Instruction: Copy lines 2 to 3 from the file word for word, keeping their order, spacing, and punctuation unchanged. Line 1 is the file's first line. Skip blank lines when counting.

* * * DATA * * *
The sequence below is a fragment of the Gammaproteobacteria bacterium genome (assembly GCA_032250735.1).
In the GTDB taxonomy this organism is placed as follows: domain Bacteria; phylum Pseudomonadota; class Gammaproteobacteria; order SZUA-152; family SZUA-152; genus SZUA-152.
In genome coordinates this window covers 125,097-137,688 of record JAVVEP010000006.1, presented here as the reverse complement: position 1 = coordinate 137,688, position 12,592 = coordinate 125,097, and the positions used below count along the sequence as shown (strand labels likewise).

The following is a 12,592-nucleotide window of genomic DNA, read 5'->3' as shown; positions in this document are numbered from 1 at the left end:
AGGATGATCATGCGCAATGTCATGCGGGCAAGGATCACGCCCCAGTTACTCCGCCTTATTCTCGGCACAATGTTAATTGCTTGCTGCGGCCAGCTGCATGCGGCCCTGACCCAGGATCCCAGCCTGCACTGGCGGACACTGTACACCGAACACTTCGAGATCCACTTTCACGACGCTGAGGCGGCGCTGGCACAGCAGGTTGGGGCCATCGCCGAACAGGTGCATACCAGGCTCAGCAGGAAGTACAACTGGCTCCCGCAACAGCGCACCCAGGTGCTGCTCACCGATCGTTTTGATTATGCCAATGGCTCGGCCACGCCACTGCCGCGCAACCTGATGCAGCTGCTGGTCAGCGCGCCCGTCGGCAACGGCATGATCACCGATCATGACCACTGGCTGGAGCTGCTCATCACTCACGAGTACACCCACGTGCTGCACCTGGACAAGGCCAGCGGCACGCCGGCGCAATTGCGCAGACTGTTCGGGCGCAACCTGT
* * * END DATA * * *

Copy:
In the GTDB taxonomy this organism is placed as follows: domain Bacteria; phylum Pseudomonadota; class Gammaproteobacteria; order SZUA-152; family SZUA-152; genus SZUA-152.
In genome coordinates this window covers 125,097-137,688 of record JAVVEP010000006.1, presented here as the reverse complement: position 1 = coordinate 137,688, position 12,592 = coordinate 125,097, and the positions used below count along the sequence as shown (strand labels likewise).